How to Keep Your Home by Avoiding Foreclosure

What are my options to prevent foreclosure?

Avoid Foreclosure after getting at your door a foreclosure notice

The last thing you want to receive by mail is a foreclosure notice. This can only mean one thing: you have fallen behind on your mortgage payments, and your lender has begun the process of repossessing your property. As scary as this may be, you shouldn’t give up just yet. Although you’re in a precarious situation, there still are steps you can take to avoid foreclosure. Before we go any further, here’s the one thing you need to remember: you should never hide from your lender. This may be the easiest thing to do, but will eventually end with you losing your home.

Take these Steps

As a homeowner, you never want to consider the harsh reality that your lender is capable of taking your property. If you fall behind on mortgage payments, regardless of the reason, they have the right to do exactly that. Stopping foreclosure is easier said than done, but here’s the good thing: there are several strategies you can employ to put yourself in a better position. First things first, you may want to look into the benefits of foreclosure counseling. For example, the U.S. Department of Housing and Urban Development (HUD) provides foreclosure avoidance counseling. With this, you will receive the information and guidance you need to avoid foreclosure. Note: although you can pay a private company for foreclosure counseling, you don’t have to do this. Instead, you can rely on a public program, such as the one offered by HUD, which is provided free of charge.

 

Here are several other steps to consider if you need to avoid foreclosure:

6 Steps to avoid foreclosure

1. Negotiate with your lender.

This is by far the best thing you can do. As noted above, you don’t want to run and hide. Instead, you want to show your lender that you’re interested in doing whatever it takes to save your home and set things straight again. Remember this: your lender is not in the business of owning homes. Instead, they are in the business of servicing loans. For this reason, they don’t want to foreclose on your property. They would much rather work out a deal that is mutually beneficial.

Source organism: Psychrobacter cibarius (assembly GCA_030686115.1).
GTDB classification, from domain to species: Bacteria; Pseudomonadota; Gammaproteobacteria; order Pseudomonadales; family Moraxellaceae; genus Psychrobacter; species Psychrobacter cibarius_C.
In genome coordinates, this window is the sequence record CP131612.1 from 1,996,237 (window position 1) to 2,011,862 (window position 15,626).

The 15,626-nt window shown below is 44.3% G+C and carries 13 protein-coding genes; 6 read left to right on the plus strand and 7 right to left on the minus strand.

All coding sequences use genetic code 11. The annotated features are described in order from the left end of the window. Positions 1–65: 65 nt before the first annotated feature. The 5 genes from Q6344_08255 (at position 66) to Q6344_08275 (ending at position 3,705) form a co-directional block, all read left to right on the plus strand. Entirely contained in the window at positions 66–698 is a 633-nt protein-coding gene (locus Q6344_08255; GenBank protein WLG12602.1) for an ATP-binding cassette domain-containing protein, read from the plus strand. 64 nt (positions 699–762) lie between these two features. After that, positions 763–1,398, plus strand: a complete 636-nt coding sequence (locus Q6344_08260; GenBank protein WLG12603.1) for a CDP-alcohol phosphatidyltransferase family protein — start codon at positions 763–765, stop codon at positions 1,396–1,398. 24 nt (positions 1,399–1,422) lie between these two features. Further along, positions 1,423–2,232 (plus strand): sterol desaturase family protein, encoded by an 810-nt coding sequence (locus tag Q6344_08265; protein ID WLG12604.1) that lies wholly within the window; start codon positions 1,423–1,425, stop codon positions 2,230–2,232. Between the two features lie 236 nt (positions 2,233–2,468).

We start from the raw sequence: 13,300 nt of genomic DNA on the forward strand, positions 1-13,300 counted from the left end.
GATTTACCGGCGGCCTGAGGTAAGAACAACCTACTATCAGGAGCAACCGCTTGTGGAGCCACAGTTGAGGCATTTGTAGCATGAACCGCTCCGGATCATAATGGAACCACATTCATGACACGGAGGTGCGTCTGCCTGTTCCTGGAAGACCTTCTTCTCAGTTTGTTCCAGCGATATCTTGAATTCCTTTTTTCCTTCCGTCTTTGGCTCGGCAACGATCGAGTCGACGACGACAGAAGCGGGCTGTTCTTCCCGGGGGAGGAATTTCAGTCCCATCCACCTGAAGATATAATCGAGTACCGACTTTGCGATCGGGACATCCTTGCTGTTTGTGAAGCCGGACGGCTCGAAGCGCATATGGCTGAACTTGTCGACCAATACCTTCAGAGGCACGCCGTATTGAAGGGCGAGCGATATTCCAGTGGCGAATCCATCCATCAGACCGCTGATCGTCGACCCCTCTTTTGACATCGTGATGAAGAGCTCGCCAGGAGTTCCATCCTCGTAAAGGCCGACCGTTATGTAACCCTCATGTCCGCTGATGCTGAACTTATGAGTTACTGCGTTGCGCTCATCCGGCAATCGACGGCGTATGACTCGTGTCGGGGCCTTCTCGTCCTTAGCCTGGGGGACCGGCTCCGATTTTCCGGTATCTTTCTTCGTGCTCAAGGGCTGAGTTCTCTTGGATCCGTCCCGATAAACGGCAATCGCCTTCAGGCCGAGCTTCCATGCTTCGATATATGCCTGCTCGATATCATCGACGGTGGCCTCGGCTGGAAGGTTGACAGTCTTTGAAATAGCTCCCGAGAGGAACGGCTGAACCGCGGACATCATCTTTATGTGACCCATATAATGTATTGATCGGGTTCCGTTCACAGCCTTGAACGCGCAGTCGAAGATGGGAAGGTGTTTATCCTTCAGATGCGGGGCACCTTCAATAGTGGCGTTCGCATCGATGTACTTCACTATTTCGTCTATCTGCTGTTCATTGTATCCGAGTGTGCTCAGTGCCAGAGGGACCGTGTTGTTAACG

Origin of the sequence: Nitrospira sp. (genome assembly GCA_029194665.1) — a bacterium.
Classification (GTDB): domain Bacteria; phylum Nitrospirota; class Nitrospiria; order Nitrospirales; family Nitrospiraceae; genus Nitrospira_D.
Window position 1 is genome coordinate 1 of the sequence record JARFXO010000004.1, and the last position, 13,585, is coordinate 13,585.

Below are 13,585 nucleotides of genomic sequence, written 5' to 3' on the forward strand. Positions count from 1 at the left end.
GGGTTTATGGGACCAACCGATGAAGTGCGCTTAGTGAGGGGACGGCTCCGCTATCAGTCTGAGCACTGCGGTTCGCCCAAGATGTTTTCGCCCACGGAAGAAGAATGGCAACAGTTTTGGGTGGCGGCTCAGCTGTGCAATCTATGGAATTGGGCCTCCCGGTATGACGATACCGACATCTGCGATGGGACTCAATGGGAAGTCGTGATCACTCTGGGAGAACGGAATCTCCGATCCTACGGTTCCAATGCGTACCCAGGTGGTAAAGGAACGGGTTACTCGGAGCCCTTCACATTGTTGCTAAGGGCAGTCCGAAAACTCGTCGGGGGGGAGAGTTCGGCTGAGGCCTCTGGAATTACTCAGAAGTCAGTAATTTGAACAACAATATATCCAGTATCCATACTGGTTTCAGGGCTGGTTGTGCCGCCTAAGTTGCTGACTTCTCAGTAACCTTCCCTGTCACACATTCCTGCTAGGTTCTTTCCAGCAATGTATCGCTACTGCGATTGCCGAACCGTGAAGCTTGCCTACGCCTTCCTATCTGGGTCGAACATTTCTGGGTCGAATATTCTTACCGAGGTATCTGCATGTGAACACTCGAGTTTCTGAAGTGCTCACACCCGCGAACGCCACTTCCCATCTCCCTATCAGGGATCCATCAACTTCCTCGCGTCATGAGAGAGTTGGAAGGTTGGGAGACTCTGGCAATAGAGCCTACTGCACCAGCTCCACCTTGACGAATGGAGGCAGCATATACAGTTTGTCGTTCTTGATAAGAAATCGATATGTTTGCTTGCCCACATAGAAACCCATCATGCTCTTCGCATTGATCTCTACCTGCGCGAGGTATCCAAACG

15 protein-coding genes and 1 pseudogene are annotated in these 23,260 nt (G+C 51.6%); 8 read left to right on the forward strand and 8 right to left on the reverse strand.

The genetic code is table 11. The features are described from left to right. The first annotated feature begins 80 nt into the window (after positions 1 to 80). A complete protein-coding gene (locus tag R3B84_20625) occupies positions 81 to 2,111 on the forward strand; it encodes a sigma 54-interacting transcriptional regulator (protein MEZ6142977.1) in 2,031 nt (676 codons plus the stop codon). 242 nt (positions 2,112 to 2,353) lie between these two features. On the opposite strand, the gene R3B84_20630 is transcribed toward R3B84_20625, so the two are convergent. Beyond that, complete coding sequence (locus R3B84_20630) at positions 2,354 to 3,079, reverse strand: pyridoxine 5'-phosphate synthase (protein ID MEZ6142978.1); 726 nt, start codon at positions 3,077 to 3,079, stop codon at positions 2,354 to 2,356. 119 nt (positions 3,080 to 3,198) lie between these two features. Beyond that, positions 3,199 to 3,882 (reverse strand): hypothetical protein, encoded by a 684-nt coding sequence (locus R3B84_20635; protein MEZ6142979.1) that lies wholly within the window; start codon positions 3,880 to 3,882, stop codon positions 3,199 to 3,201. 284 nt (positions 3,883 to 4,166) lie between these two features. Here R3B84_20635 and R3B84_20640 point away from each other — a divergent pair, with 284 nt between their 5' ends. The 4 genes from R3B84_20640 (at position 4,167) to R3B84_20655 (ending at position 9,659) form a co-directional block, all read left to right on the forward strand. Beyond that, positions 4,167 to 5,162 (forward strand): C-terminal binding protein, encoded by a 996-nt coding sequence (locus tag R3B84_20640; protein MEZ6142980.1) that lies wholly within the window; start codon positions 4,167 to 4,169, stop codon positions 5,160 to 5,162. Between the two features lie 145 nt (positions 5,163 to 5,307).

2. Bankruptcy.

Did you know that filing for bankruptcy will stop foreclosure for the meantime? With an automatic stay in place, your lender is required by law to stop the process. This doesn't last forever, but it may buy you enough time to get back on track. If you’re interested in this, be sure to consult with a bankruptcy attorney. Your legal team can provide advice on which type of bankruptcy – Chapter 7 or Chapter 13 – is best for you.

3. Forbearance.

In short, this allows you to make no payment, or a reduced payment, for an agreed upon period of time. This gives you enough time to regain your footing. From there, you will pick up with regular payments while making up those that you missed at the end of the loan. Note: lenders are most likely to agree to this if you can prove that your financial situation will change in the future, such as if you recently landed a job after a bout of unemployment.

4. Loan modification.

Would you feel better about your ability to make future mortgage payments if the terms of the loan were different? If so, you need to speak with your lender about a loan modification. As the name suggests, this is when your lender alters the terms and conditions of your loan so you can afford to make future payments. For instance, the lender may agree to a longer term as a means of lowering your payment. Or maybe they allow you to add missed payments to the balance, thus starting fresh. There are many types of loan modification, so make sure you keep an open mind. You don’t want to turn down an offer just because it’s not exactly what you were looking for.

5. Short sale.

This may not be something you want to do, as it means you are getting rid of your home, but most agree that it is better than foreclosure. With a short sale, the lender agrees for you to sell your home for less than what you owe. This allows you to get out from underneath the property, all without the damage of a foreclosure. Tip: you need to discuss a short sale with your lender, as they may or may not agree to this.

6. Reverse mortgage.

Although it’s not as popular as other strategies on this list, a reverse mortgage is an idea to consider if you are faced with foreclosure and want to keep your home. Through a reverse mortgage, you can payoff your existing debt as a means of saving your home. Once the lump sum payment is made to the lender, there are no more monthly mortgage payments. Subsequently, you have nothing to worry about and are able to remain in your home.

Questions to Answer

Since no two homeowners are in the same situation, you need to strongly consider every strategy before you decide what to do next. Along with this, answer the following questions:

  • How many notices have you received from your lender?
  • How many payments have you missed?
  • When was the last time you communicated with your lender?
  • Has your lender offered any advice on how to stop foreclosure?
  • Are you comfortable hiring an attorney to provide you with assistance?

By answering these questions, among any others that come to mind, you will better understand your situation. Conclusion Nobody wants to face foreclosure, but it’s good to know that there are steps you can take to keep your home. If you implement the right strategy, it won’t be long before you are putting the foreclosure process in the past and making payments as scheduled in the future.

 




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